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Harper stands in a strange, snow-covered place. She claims that she feels better than she has in a long time. The snow smells like peaches, and she can feel delicious ice crystals in her lungs. Mr. Lies appears on the stage, welcoming Harper to Antarctica, the “bottom of the world.” Harper loves her new home—she vows to make a new world for herself. “As long as it lasts,” Mr. Lies says—ice has a way of melting.
Now Harper seems trapped in her own delusions, showing how fantasy can be a prison as well as an escape. As Mr. Lies suggests, Harper can’t hide from her problems forever. The melting ice also references Harper’s preoccupation with the hole in the ozone layer—something that will eventually contribute to melting ice caps.
Harper asks Mr. Lies if she’s attracted to him—she’s been craving male companionship for a long time. Mr. Lies reminds Harper, “This is a retreat.” Harper isn’t supposed to have feelings—she’s supposed to feel frozen and cold. Harper asks Mr. Lies if there are eskimos in Antarctica. Mr. Lies says that there aren’t, but as he says so, an eskimo appears on the stage. Mr. Lies reminds Harper that she was lying about being pregnant, but as he says this, Harper tells him she can feel her baby kicking inside her.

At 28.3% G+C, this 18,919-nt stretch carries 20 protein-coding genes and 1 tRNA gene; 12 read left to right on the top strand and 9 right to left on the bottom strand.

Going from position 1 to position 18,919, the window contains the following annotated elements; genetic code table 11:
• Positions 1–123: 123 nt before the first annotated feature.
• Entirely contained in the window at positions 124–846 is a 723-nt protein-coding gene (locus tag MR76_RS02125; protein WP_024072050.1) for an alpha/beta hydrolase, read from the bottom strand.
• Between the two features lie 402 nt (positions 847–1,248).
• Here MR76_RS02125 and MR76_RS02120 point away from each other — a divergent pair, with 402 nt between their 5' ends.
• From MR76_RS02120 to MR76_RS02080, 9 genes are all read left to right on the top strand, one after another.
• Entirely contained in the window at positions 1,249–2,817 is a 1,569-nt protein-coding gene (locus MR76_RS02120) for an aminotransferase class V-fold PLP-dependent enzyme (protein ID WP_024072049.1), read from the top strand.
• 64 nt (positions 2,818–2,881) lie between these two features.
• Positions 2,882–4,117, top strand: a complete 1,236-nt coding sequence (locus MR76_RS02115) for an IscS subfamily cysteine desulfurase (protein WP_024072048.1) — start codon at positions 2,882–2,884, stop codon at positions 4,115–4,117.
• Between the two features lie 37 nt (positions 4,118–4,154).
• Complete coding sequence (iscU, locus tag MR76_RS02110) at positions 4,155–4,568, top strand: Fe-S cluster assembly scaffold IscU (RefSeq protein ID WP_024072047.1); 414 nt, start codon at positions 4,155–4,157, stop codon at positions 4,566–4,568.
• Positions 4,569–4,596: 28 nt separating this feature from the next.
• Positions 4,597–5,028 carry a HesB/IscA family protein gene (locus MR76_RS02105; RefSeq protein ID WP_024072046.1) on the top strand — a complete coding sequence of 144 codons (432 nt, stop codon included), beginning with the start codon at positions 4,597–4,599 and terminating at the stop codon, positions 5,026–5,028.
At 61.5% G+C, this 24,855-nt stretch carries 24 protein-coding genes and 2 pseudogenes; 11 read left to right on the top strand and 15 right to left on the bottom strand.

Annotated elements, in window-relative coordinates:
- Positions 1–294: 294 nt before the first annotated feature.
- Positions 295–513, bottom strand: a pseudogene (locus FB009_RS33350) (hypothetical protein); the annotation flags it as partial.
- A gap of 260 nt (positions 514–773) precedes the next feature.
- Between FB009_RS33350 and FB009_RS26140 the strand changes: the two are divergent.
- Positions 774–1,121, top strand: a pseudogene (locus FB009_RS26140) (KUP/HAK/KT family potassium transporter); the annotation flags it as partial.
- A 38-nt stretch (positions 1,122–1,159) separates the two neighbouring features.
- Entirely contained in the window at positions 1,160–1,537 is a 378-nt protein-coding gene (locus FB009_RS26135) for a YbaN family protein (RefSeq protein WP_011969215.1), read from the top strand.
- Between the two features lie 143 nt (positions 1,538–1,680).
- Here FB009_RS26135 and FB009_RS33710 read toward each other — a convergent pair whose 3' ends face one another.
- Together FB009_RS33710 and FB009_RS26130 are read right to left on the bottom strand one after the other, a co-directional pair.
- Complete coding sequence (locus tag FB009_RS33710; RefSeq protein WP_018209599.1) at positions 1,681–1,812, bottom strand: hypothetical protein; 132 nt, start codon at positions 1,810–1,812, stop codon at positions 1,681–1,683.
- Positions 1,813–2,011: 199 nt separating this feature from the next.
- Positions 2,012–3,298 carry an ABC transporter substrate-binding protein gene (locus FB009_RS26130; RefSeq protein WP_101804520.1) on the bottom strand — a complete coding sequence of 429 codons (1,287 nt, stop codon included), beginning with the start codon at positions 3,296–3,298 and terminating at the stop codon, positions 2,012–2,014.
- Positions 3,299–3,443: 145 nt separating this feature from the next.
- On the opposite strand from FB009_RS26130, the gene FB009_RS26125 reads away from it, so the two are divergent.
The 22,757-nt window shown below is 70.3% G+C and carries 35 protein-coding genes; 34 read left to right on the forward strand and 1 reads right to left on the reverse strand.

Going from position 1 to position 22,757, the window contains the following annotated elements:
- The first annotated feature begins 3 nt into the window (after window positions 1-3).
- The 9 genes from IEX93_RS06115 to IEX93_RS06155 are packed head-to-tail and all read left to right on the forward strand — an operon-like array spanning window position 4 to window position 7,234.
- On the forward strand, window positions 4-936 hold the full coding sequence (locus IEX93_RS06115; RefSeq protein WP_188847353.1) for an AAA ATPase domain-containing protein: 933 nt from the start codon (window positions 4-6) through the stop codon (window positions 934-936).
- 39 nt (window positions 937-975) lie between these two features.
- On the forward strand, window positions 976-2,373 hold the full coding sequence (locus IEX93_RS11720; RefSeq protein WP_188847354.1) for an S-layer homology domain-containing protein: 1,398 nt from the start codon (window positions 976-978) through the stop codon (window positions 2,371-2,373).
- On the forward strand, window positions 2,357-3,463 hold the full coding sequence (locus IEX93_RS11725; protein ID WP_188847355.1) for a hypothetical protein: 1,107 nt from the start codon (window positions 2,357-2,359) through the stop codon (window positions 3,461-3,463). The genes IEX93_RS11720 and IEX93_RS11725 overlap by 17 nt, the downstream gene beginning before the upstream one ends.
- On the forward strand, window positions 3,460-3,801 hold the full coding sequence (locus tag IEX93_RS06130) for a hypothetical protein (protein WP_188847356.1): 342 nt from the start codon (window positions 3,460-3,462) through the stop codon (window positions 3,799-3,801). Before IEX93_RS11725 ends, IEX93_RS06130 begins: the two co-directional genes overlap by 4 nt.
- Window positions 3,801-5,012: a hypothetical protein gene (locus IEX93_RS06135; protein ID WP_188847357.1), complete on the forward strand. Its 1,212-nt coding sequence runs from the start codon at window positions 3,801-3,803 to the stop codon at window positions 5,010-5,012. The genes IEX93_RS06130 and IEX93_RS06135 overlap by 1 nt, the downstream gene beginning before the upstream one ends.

Harper is so confused that she doesn’t know why she’s experiencing this fantasy. She wants to hide from her problems and her feelings, but she also wants to feel new feelings—these are two fundamentally contradictory impulses. As Mr. Lies keeps saying, Harper can’t stay in this “limbo state” forever.